Monday, August 06, 2007

The Psychology of Elections

Excellent article this weekend at the Washington Post on how the Democrats have relied on rational arguments, rather than emotional arguments, to their own election-day peril. Emory University professor Drew Westen wrote
For much of the last 40 years, Democrats have ignored their guts and searched for the best facts and figures. But the most compelling fact is that during those 40 years, only one Democrat has been reelected to the presidency. Bill Clinton was also the only Democrat who intuitively understood that the best appeals seize people with something emotionally compelling, lay out the alternatives posed by the candidates and "close the argument" with inspiration or outrage.


Pork Rinds said...

I'm not really sure what the point is here. Should democrats be all emotional and stuff? Should we embrace the tactics of Bush et al just to win out in the end? I believe that the success of Clinton's presidency was much more about his populist policy and less about his emotional candor.

I think that Americans do have the potential to debate and vote based on reason as well as emotion. Of course, asking for careful attention from a population that continues to endorse Paris Hilton's celebrity seems about as productive as trying to cure cancer through the power of prayer. But maybe if we all just really, really believe...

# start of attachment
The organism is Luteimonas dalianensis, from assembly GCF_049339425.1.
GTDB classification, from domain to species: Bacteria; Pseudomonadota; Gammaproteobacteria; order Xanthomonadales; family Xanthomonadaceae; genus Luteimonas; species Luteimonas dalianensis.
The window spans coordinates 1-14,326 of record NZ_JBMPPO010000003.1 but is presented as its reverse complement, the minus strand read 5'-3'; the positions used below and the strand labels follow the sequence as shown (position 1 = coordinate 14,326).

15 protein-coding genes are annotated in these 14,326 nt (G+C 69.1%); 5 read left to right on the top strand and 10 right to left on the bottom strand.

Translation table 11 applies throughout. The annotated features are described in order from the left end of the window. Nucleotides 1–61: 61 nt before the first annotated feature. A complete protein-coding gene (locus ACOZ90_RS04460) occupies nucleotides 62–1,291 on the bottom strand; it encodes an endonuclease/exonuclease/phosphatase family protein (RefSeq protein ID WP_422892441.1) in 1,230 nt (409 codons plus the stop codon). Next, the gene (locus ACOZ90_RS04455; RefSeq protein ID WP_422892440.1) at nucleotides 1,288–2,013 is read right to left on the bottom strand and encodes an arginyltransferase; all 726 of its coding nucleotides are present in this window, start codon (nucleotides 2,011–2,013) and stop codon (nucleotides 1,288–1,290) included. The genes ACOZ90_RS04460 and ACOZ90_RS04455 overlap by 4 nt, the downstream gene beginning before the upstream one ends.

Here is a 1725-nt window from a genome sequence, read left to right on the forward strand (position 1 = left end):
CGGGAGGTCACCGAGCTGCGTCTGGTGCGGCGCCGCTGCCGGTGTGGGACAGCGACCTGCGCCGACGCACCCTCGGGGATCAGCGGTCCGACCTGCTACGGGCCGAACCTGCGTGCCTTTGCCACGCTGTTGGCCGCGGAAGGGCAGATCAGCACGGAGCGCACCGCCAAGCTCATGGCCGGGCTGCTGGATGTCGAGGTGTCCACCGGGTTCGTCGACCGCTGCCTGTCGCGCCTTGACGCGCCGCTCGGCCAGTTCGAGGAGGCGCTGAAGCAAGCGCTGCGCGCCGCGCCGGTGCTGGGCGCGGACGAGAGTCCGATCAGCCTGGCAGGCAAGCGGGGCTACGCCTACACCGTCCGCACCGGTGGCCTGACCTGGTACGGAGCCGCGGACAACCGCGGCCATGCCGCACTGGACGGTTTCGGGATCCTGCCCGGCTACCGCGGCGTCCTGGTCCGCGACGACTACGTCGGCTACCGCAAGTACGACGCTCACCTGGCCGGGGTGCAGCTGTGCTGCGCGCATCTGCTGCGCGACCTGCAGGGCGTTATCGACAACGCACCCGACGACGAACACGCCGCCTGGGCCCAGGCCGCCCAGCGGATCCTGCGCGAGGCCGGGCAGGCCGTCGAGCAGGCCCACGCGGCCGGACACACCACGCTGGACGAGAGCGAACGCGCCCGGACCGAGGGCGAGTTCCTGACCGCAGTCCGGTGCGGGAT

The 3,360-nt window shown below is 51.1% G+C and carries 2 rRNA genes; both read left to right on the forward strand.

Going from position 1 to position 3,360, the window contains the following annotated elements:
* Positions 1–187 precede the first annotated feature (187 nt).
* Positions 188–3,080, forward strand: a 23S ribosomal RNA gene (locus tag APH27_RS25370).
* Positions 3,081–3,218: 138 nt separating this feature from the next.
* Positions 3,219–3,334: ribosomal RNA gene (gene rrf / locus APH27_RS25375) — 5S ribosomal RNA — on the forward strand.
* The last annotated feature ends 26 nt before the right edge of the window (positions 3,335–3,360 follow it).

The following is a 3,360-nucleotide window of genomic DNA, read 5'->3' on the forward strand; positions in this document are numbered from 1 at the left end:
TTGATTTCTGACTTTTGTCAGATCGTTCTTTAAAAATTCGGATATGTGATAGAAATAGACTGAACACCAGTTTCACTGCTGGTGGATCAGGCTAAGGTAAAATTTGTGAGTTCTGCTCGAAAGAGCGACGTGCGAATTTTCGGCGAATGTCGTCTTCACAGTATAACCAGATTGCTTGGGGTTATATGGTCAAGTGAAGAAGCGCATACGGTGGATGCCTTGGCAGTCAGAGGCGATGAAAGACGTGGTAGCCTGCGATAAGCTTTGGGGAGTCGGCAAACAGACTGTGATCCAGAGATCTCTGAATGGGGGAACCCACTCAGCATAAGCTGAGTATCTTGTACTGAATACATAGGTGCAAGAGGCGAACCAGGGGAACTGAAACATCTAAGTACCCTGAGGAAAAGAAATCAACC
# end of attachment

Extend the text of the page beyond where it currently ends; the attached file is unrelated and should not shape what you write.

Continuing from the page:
Disco said...

Pork Rinds, it sounds like you are talking more about how you wish people would react and take in info, rather than how they do. I'm not sure that sounding like a policy wonk has that great of an impact. You seem to dismiss emotional reactions as being "all emotional and stuff." I don't think they are saying the strategy is to be overly emotional, but to speak in ways that connect on an emotional, not bookish, level. Two ways to get to the same goal, one effective, one not. I think Clinton was able to relate well to the common person, while still being highly intelligent and articulate.